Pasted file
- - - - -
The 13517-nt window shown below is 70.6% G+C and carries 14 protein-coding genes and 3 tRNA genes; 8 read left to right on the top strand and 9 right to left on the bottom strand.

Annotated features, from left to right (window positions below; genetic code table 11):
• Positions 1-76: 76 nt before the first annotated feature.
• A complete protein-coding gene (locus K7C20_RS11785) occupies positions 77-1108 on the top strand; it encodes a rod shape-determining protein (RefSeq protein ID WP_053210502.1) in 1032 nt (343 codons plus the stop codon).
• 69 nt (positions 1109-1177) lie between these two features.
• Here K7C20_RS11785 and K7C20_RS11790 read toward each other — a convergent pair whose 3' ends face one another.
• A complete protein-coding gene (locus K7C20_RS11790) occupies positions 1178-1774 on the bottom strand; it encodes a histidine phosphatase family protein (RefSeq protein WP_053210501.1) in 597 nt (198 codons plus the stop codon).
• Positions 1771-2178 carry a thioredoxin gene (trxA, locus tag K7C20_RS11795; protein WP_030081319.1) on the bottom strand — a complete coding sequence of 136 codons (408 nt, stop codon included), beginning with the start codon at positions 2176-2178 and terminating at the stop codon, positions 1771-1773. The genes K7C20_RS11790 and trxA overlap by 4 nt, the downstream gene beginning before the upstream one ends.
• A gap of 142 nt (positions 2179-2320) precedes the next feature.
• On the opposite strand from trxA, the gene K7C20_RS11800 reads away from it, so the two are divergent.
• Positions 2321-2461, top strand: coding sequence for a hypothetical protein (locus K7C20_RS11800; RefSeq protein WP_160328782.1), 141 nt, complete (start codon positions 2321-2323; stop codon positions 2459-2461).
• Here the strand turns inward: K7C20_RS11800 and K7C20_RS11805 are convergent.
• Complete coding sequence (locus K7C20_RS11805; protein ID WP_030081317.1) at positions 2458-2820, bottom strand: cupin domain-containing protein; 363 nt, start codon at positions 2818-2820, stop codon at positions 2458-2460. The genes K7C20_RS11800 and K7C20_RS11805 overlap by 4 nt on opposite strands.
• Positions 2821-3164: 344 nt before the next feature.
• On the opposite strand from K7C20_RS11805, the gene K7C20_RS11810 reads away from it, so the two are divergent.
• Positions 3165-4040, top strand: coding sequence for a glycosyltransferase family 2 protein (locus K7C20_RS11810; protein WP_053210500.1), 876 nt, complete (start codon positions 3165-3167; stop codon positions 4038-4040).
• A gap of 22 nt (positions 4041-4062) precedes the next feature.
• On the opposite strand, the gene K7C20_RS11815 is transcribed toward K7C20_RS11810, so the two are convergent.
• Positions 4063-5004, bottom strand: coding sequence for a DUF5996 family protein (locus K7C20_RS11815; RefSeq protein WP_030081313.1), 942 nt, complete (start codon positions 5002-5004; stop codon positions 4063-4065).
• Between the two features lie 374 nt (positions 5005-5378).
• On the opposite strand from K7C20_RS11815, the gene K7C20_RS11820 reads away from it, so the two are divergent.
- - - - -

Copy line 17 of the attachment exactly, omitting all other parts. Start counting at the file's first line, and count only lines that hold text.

• A gap of 22 nt (positions 4041-4062) precedes the next feature.